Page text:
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Despite Heat & Drought, Michigan LEED Platinum Home Stays Cool & Refreshed

"We installed our original cooling system in July 2010 and it has worked reasonably well, but over the last few weeks we've had a hot spell with daytime temperatures mostly in the upper 90's and well over 100 degrees Fahrenheit for a few days. That's normal in some parts of the world but in Michigan, we consider that HOT! Over two weeks of unusually hot weather the house reached 77 degrees at the warmest point when it was 105 outside, which is actually pretty good since we're cooling the entire house for about 30 cents per day....The Systems total cooling capacity is very small however, so it is practical only because our total cooling load is very small due to the extreme level of insulation in the house, because our south-facing windows have carefully designed overhangs that block direct sun in mid summer, and because we use very efficient appliances that add very little additional heat to the house.

"Since we've had a hot, dry spell for the last 4 weeks we have been using a lot of cistern water for the gardens, and we're down to about 36 inches or 4,300 gallons, out of a total capacity of 12,000 gallons. Hopefully we'll get some significant rain soon to replenish our irrigation water supply, but we can refill it from the well if necessary." - Jay & Liz McClellan.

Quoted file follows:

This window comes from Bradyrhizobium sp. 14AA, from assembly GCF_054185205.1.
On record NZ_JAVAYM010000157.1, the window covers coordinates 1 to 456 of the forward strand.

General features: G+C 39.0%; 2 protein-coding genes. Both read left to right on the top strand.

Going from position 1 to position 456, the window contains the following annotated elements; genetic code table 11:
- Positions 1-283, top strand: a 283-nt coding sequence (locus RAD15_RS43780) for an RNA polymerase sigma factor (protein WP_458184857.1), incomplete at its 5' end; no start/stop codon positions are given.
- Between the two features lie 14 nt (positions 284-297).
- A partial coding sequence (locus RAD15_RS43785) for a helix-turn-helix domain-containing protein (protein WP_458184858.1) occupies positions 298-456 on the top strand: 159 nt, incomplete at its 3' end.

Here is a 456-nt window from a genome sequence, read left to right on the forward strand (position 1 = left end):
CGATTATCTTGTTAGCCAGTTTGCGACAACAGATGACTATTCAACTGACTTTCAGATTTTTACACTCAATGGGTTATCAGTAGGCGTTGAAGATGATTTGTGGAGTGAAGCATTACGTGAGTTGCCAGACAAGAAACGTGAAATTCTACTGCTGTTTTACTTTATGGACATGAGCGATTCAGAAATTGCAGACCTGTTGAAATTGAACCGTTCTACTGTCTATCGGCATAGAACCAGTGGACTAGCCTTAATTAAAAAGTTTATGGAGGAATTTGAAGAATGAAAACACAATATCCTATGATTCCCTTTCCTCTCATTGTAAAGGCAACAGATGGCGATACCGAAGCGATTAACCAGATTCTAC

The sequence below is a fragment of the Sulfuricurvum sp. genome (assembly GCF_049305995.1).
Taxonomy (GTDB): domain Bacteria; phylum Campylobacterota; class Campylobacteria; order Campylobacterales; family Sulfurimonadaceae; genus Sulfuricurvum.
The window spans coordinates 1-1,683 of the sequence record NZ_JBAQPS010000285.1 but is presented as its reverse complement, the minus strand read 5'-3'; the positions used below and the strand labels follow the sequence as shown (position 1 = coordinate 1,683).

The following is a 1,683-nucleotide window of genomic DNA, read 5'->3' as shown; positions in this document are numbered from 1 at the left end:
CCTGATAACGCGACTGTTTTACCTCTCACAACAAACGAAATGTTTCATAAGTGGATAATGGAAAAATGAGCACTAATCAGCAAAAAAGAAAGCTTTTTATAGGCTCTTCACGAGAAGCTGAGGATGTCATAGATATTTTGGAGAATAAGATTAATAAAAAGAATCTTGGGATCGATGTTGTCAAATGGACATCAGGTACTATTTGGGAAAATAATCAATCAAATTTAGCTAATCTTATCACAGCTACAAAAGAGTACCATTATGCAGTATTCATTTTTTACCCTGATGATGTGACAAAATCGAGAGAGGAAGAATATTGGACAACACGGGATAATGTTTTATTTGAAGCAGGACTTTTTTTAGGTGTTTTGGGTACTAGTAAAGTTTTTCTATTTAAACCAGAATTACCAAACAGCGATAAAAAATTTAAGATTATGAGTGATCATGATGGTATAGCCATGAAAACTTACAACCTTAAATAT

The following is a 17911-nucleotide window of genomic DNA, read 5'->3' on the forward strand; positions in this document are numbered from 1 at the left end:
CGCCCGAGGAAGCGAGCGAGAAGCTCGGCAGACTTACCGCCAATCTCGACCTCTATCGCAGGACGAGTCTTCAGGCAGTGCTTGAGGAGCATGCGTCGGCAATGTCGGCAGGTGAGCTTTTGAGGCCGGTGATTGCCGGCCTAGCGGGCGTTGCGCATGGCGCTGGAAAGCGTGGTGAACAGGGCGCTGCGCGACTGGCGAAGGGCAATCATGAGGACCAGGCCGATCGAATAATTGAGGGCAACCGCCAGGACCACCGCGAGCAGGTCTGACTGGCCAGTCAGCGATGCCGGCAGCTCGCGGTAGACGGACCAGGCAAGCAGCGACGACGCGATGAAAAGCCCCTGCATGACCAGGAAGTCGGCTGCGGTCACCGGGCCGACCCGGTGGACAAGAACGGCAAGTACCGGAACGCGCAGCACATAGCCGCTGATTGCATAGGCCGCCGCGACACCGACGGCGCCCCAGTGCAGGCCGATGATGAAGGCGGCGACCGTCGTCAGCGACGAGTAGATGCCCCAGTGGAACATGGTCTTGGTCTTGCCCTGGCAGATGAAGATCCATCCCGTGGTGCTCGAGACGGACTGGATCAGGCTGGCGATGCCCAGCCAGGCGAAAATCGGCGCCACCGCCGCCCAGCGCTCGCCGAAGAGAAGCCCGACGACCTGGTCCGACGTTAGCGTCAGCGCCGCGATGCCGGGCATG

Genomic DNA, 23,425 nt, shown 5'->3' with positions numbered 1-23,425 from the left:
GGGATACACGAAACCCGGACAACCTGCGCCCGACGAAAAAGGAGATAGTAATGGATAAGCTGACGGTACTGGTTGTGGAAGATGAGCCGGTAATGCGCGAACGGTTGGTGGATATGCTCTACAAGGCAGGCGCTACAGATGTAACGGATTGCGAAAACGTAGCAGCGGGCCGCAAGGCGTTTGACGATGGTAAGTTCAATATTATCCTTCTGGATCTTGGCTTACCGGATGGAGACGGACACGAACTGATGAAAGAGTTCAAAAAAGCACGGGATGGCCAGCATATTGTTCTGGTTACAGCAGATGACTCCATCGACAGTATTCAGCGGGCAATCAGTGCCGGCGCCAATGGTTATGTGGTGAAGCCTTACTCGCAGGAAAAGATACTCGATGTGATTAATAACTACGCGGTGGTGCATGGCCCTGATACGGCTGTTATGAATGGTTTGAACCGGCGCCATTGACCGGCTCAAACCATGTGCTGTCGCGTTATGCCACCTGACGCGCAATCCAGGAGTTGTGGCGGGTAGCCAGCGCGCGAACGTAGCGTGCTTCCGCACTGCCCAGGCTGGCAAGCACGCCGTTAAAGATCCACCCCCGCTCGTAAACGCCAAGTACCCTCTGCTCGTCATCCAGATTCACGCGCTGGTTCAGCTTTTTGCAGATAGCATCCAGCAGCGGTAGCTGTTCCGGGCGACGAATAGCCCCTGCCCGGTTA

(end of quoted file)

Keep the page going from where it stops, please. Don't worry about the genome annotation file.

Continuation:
Learn more at

http://www.brainright.com/OurHouse/Construction/CoolingSystem/enhanced.shtml

Habitat for Humanity Research Home

A Green Future in the past – Habitat Registers 100th LEED Home in Grand Rapids

After dozens of new and gut-rehab LEED projects, the Grand Rapids, Michigan Habitat for Humanity affiliate is ready to begin a new era. That happens to be a really old era too.  

With LEED for Homes-registered project #100, Habitat for Humanity of Kent County will start work on their ambitious “Wealthy Heights” neighborhood effort to rebuild homes built in the 1880’s as affordable, workforce housing. After building one new LEED platinum home (Grand Rapid's 1st!) and preserving a single-family home and a two-unit in Wealthy Heights over the last couple years, Habitat is ready to start seven more projects this fall. It will also coincide with major road and infrastructure improvements by the City of Grand Rapids. Neighbors in Wealthy Heights get ready for construction season!

The neighbors and business owners who have led the revitalization effort in this neighborhood over the last three decades made it possible for Habitat to step into the mix. Being historic has been a challenge and a blessing but now become a really desirable location for our home buyer partner families,” said Habitat’s Chris Hall.

As Director of Strategic Initiatives, Hall has been part of this project since 2009 when it was first brought to Habitat. With a history of results, Habitat Kent was in the right place at the right time. “It all happened as we were starting to look at ways to become more effective in transforming entire neighborhoods through our work.”

Since then, Habitat has completed the three home projects but also built a community garden and hosted an AmeriCorps Signature Service Project which offered basic exterior repairs, landscaping and a fresh coat of paint for home owners on Donald Place SE.